Electoral Reform Committee studying proposals on caretaker government

Electoral Reform Committee chairman Abdul Rashid Abdul Rahman.

KUALA LUMPUR: The Electoral Reform Committee (ERC) is looking into proposals for a caretaker government before general elections.

Abdul Rashid Abdul Rahman, who chairs ERL, said the caretaker government issue is interesting.

“We have never discussed this before on whether the existing government should continue to take charge after dissolution of Parliament or whether another group such as Election Commission or even the chief secretary should head the interim government,” he said after chairing a roundtable discussion with media on electoral reforms.

Rashid, who was formerly EC chairman from 2000 to 2008, said more discussions were needed on this and the situation in other countries needs to be studied.

He said ERC is in the midst of preparing its interim report by the end of this year on what they have done so far.

ERC was set up by the Pakatan Harapan government to review Malaysia’s election system and laws.

The committee has two years from August 2018 to complete their task and prepare the recommendations for the government.

Local council elections

Asked about proposals to reintroduce local council elections, Rashid said this matter did not come under the ERC.

Earlier this week, Housing and Local Government Minister Zuraida Kamaruddin promised to restore the third vote by 2021.

Rashid said he had gone to various places and the people wanted him to look into reintroducing local government elections.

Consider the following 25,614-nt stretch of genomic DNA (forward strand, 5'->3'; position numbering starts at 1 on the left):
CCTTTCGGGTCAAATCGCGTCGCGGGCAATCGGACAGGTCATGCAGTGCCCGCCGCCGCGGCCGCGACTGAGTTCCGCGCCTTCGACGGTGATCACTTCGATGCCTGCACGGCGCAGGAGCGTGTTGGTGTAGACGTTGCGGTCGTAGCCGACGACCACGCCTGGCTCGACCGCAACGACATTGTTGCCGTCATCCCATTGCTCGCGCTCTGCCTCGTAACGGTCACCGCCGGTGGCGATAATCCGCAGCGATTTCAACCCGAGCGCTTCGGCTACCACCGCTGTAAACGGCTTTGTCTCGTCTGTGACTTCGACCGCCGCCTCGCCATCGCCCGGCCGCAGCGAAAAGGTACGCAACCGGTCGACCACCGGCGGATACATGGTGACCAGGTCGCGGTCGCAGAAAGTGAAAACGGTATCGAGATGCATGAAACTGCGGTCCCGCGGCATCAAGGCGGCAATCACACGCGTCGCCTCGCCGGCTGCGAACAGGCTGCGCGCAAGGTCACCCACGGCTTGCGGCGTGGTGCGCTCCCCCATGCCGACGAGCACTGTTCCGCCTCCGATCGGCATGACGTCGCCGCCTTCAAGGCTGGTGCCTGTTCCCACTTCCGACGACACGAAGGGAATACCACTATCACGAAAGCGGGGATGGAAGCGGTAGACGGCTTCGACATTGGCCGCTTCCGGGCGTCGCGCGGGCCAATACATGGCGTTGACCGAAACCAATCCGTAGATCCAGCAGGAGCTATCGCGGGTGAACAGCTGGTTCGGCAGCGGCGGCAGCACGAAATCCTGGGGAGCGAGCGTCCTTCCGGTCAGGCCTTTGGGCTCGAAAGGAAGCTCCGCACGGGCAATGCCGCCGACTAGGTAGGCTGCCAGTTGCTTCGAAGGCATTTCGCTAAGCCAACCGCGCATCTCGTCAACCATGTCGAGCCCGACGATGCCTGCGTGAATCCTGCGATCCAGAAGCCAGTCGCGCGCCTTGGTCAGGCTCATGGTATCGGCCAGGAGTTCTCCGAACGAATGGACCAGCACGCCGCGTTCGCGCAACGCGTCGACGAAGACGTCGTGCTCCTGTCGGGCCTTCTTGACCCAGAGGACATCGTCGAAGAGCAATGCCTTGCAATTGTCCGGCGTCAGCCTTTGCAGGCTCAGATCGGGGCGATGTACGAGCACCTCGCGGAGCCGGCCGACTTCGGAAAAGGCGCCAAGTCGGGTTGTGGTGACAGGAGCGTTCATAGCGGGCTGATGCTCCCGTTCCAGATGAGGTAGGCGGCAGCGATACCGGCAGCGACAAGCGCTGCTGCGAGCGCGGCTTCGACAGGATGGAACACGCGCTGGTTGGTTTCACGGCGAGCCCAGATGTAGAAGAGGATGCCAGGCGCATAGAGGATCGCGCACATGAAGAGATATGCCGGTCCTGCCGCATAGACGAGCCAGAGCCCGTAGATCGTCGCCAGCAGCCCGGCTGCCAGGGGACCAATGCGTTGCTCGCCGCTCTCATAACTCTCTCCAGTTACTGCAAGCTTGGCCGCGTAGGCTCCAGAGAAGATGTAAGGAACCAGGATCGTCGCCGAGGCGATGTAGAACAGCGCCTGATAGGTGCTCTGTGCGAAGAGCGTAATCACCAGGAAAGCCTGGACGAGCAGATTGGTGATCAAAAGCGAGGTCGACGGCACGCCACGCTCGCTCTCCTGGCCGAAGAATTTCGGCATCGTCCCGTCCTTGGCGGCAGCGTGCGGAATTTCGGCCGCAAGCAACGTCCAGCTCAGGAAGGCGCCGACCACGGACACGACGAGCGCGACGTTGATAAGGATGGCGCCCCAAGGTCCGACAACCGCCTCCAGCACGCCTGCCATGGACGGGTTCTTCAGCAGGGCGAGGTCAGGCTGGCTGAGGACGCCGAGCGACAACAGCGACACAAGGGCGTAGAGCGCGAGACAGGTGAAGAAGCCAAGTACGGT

“During the mid-1960s, I remember local council elections were called off because of political reasons.”

Rashid said that people nowadays are wiser because they want their voices to be heard by the authorities before they make decisions such as increasing taxes.

“They feel that there should be no taxation without representation,” he said, pointing out that a local authority such as City Hall (DBKL) could increase taxes without proper consultation with residents.

Rashid added that “even I suffered because I live in an area under DBKL’s jurisdiction”.

The last local council elections were held in 1963. Elections scheduled for the following year were suspended. The reason given by the federal government was Indon­esia’s confrontation with Malaysia.

The suspension, which was supposed to be temporary, became permanent in 1976 when Parliament passed the Local Government Act, which abolished the polls and provided for councillors to be appointed by political parties.

Local NGOs have been pushing Pakatan Harapan to restore local council elections to enable greater accountability.